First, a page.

ED-452   Dual Certification Student Teaching (Summer; Yearly; 6.00 Credits; S) The purpose of this course is to provide an additional student teaching experience for individuals who are seeking certification in more than one certification area. In order to enroll the student must have successfully completed all requirements including student teaching in another certification area or who hold Pennsylvania certification in another area. Prerequisite: ED450. Note: Students must enroll in summer school and pay for 6 credits.

ED-494   Internship/Need Paperwork (Variable; Variable; 2.00-9.00 Credits; S) See catalog.

ED-495   Internship Seminar (Variable; Variable; 2.00-6.00 Credits; S) See catalog.

ED-499   Special Topics (Variable; Variable; 1.00-4.00 Credits) Allows the department to offer subjects not normally taught. Prerequisites vary by title.

ED-501   Foundations of Special Education (Variable; Yearly; 3.00 Credits) Special education professionals apply knowledge of theories, evidence-based practices, and relevant laws to advocate for programs, supports, and services for individuals with exceptionalities. This course provides an overview of exceptionality in children/youth from birth to 21 years of age. Students will gain foundational knowledge of the field, professional ethical principles, and practice standards to inform special education practice.

ED-502   Special Education Law (Variable; Yearly; 3.00 Credits) This course provides a breadth and depth of information on special education law including: (1) a comprehensive overview of the history of special education, (2) pertinent court cases that impacted legislation, and (3) current legislation that secures access and rights for children and youth with exceptionalities and their families. IDEA (Individuals with Disabilities Education Act) and its principles will be a key focus.

ED-503   Understanding the Research in Special Ed (Variable; Yearly; 3.00 Credits) In this course students critically examine and interpret the current research in order to identify and subsequently utilize best practices in the classroom. Both qualitative and quantitative techniques are reviewed. Students review the professional literature and share findings with a learning community that embraces professional development.

ED-504   Supporting Students w/Behavioral Needs (Variable; Yearly; 3.00 Credits) This course provides an overview of strategies that promote social, emotional, and behavioral growth of students while fostering a welcoming and safe classroom environment that encourages positive behavior through the use of responsive and preventative measures. Students will learn to conduct functional behavioral analyses and apply principles of PBIS (Positive Behavioral Interventions and Supports) to deliver evidence-based interventions that support positive behaviors.

ED-505   Assessment: Using Data to Drive Decisns (Variable; Yearly; 3.00 Credits) First, this course provides an overview of the special education process outlining how a child or youth is identified for services. Second, this course introduces students to a variety of assessment tools that are reliable, valid, and minimize bias. Students learn to create, administer, and score assessments and subsequently use this information to inform instruction, practices, and programming. Ethical practices and considerations are discussed.

ED-506   Effective Instruction for All (Variable; Yearly; 3.00 Credits) This course focuses on designing and delivering effective instructional strategies. Content will focus on understanding the unique needs and learning differences of all individuals and using this to inform practices and programming. In addition to an explicit and systematic approach, topics will include active student engagement, motivation, opportunities to respond, self-regulation, and grouping for instruction. Students will also learn to align standards to ensure access to the general education curriculum for all.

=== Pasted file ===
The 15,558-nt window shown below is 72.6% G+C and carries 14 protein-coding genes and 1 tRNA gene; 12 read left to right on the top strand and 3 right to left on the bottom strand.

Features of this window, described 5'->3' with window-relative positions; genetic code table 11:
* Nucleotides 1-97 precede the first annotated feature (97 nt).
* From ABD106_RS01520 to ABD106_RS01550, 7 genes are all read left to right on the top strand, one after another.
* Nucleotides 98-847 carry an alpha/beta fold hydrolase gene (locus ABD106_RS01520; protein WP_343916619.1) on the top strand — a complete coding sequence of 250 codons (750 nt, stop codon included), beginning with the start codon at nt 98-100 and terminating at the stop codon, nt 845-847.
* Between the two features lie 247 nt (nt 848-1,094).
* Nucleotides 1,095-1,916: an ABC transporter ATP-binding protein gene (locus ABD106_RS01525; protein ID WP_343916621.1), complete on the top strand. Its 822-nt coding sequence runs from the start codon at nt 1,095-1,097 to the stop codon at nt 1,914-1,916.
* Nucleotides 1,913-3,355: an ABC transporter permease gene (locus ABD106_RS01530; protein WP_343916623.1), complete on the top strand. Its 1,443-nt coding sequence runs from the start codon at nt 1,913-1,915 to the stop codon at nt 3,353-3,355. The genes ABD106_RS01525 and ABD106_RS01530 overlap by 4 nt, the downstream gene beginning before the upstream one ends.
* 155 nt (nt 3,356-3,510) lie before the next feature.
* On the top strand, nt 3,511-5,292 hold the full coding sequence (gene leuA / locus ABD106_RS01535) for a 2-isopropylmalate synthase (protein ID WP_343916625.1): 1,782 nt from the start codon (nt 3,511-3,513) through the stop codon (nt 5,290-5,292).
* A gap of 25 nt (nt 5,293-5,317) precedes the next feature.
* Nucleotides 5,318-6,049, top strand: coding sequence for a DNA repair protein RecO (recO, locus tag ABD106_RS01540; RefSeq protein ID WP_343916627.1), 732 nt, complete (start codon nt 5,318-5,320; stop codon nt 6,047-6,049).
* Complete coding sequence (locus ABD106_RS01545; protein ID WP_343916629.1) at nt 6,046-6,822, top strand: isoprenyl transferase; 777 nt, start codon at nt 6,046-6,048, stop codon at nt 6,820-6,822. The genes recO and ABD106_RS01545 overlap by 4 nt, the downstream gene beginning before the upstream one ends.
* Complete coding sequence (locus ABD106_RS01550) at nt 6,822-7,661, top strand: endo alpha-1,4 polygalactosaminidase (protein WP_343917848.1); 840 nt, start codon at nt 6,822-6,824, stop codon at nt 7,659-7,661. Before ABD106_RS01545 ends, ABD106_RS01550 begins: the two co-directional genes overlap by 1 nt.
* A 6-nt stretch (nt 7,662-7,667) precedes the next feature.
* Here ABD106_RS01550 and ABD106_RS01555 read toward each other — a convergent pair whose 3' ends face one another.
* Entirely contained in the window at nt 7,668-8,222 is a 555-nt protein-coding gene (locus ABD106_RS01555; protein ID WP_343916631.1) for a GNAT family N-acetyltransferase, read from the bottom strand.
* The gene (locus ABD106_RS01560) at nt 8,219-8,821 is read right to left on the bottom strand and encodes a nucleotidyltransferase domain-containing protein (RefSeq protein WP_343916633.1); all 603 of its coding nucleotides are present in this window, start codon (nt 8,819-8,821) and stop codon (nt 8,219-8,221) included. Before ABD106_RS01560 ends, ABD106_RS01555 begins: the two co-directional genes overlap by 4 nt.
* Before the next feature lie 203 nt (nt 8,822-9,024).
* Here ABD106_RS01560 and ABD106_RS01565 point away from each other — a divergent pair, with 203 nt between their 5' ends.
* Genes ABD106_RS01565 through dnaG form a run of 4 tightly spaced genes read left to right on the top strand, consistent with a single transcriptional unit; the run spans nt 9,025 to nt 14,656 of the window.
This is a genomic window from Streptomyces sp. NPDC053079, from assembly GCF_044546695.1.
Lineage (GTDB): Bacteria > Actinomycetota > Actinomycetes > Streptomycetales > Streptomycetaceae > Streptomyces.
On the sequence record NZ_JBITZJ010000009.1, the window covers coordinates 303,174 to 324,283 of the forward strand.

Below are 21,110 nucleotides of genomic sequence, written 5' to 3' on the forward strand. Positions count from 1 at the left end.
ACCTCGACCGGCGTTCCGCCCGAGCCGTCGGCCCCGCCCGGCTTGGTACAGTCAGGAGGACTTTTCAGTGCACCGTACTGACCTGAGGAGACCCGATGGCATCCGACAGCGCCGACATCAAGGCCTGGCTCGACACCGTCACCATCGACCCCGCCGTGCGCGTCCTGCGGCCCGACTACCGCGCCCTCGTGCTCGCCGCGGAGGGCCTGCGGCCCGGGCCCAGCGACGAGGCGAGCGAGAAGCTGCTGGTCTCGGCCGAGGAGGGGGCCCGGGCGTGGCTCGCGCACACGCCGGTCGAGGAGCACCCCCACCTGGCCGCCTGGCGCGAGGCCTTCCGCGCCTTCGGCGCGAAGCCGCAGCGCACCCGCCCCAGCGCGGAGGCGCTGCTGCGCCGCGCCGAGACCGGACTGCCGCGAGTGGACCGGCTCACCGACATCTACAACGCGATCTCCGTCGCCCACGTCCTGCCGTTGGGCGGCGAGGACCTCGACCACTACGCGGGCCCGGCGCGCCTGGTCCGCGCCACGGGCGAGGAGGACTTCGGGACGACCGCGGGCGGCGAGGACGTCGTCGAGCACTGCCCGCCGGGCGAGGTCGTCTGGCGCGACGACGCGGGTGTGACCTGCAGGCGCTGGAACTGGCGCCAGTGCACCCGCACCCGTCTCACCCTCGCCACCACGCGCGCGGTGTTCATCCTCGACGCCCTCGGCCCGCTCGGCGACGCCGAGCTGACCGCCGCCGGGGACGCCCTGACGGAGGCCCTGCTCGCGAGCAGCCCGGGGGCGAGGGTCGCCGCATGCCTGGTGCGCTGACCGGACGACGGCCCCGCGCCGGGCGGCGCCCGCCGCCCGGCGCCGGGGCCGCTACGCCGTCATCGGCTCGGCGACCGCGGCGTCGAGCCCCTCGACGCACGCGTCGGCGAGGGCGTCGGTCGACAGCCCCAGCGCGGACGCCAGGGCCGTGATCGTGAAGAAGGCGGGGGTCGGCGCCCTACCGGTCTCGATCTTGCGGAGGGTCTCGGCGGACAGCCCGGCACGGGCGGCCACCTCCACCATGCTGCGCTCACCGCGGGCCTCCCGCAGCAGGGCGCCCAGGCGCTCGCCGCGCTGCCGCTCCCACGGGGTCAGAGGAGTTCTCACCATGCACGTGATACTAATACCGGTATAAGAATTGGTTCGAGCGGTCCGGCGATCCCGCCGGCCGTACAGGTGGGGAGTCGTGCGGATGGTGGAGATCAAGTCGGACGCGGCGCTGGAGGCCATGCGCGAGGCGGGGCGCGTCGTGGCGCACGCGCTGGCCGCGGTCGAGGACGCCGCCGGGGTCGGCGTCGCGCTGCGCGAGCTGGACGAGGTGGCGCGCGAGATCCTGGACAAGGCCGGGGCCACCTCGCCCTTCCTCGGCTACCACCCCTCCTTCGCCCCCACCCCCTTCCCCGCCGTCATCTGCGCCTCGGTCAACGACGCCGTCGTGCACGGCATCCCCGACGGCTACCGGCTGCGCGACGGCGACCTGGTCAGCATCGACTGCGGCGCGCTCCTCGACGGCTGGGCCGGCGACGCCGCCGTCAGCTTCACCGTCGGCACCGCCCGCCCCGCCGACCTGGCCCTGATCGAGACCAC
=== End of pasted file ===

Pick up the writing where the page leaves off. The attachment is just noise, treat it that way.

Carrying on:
ED-507   Science of Reading (Variable; Yearly; 3.00 Credits) This course provides an in-depth review of the literature on structured literacy instruction that supports typical readers as well as students who struggle to acquire the literacy skills that are essential to success in school and life. Students will explore the body of work that exists on the Science of Reading (SOR) which is based upon an emerging consensus from multidisciplinary research that supports and explains the importance of explicit, systematic, and sequential instruction to support students' acquisition of literacy skills. The SOR framework for understanding reading development and disability will be utilized.

ED-508   Culturally Responsive Teaching (Variable; Yearly; 3.00 Credits)

ED-509   Low Incidence Disabilities (Variable; Yearly; 3.00 Credits) In this course students will learn evidence-based strategies to work with learners with low-incidence disabilities, severe/multiple disabilities, and/or complex communication needs. Instructional strategies focusing on functional academics, social skills, prosocial behaviors, communicative competence, among other areas will be discussed. Additional topics include positive behavior supports, assistive technologies, AAC (Augmentative and Alternative Communication), and collaborative partnerships with families.

ED-510   Capstone in Special Education (Variable; Yearly; 3.00 Credits) Students engage in a culminating project that demonstrates the content knowledge and skills they learned throughout their program. Students identify and implement a best or emerging evidence-based practice and then collect baseline and intervention data to determine intervention effectiveness. By the end of the course, students produce a capstone paper and share their research within a learning community via a presentation. This course should be taken toward the end of the program. Pre-req: ED-501, ED-502, and ED-503

ED-TUT   Education Teaching Assistant (Variable; Variable; 1.00-3.00 Credits) Teaching Assistant